December, 2016 – March 2017: hamstring tendinosis
Initially, I thought my hamstring was very seriously injured. Symptoms included:

—Pain shooting down the back of both legs, but mostly targeted right under my butt. The pain never traveled below the knees.
—Some light pain in my back, but nothing to really write home about.
—Very limited flexibility.

My pelvic MRI showed inflammation at the attachments of both hamstrings, but oddly, moreso in the leg that didn’t hurt so much. (Again: MRIs are not always helpful for soft tissue injuries). My doctor + PT diagnosed me with hamstring tendinosis. I started up a 3x/week strength training program, designed by him, with a massive focus on eccentrics and all hamstring rehab accessory work.

Somewhere in February-ish, the pain down the back of my left leg seemed to dissipate. I assumed the strength training was working.

April 2017: hamstring PRP
Initially, I was seeing an orthopedic doctor for my injury. I’ve worked with her before, so I liked and trusted her. I inquired about a PRP injection, and she agreed that we could give it a try. My insurance did not cover it, and I coughed up the money. Sigh.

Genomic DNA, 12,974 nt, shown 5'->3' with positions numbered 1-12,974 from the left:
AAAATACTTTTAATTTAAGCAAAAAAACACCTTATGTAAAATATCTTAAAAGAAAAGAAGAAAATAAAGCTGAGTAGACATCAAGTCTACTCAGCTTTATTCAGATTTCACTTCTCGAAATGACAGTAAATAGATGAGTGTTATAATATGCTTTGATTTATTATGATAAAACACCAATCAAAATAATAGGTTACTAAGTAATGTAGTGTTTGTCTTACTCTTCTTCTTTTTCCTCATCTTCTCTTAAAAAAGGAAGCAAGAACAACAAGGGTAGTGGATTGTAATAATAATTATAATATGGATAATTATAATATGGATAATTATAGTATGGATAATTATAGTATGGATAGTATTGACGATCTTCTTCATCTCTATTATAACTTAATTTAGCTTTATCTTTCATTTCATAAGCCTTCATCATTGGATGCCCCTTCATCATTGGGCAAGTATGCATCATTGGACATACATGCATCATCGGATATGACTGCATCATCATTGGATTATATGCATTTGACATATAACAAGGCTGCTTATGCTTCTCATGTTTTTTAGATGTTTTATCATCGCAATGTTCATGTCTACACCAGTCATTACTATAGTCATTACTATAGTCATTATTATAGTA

They drew enough blood to inject PRP in 3 locations around my ischial tuberosity. Going into the injections, I was terrified, and had heard it was going to be one of the most painful experiences of my life. It was, in fact, not so bad.

Post-injection, I was instructed to remain on crutches for 3 days, then resume very light activities, like walking and very low level PT exercises. I was told i could try a run 2 weeks after the injection. My first tester was a shakeout at the Boston Marathon. 

The Boston Marathon
The weekend of the Boston Marathon 2017 was a turning point in the injury. The shakeout was…fine…but after spending the weekend sleeping on a floor and walking miles and miles around the city of Boston, I woke up the day after the marathon and could barely move. And, sure, the pain was shooting down my leg. But what really startled me was how the pain was radiating in my back. Symptoms included: